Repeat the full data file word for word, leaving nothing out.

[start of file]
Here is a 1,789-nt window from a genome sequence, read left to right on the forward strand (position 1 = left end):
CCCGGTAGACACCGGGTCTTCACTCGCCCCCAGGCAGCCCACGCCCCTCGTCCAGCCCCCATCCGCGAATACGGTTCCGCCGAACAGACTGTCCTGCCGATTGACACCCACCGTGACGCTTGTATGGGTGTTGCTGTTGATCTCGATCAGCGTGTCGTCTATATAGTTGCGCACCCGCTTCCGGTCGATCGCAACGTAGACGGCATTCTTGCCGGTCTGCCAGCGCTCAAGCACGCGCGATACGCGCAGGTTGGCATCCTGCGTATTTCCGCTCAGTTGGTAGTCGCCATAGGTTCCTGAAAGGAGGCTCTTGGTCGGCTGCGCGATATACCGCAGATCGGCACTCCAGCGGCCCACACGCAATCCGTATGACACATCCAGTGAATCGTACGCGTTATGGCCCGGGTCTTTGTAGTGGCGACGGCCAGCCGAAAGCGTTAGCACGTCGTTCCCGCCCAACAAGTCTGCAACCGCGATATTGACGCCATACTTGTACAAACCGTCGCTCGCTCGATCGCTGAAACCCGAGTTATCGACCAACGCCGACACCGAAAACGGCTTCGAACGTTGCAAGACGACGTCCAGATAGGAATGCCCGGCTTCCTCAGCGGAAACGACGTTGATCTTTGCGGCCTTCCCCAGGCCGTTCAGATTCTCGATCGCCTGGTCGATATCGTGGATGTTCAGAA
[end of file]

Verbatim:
Here is a 1,789-nt window from a genome sequence, read left to right on the forward strand (position 1 = left end):
CCCGGTAGACACCGGGTCTTCACTCGCCCCCAGGCAGCCCACGCCCCTCGTCCAGCCCCCATCCGCGAATACGGTTCCGCCGAACAGACTGTCCTGCCGATTGACACCCACCGTGACGCTTGTATGGGTGTTGCTGTTGATCTCGATCAGCGTGTCGTCTATATAGTTGCGCACCCGCTTCCGGTCGATCGCAACGTAGACGGCATTCTTGCCGGTCTGCCAGCGCTCAAGCACGCGCGATACGCGCAGGTTGGCATCCTGCGTATTTCCGCTCAGTTGGTAGTCGCCATAGGTTCCTGAAAGGAGGCTCTTGGTCGGCTGCGCGATATACCGCAGATCGGCACTCCAGCGGCCCACACGCAATCCGTATGACACATCCAGTGAATCGTACGCGTTATGGCCCGGGTCTTTGTAGTGGCGACGGCCAGCCGAAAGCGTTAGCACGTCGTTCCCGCCCAACAAGTCTGCAACCGCGATATTGACGCCATACTTGTACAAACCGTCGCTCGCTCGATCGCTGAAACCCGAGTTATCGACCAACGCCGACACCGAAAACGGCTTCGAACGTTGCAAGACGACGTCCAGATAGGAATGCCCGGCTTCCTCAGCGGAAACGACGTTGATCTTTGCGGCCTTCCCCAGGCCGTTCAGATTCTCGATCGCCTGGTCGATATCGTGGATGTTCAGAA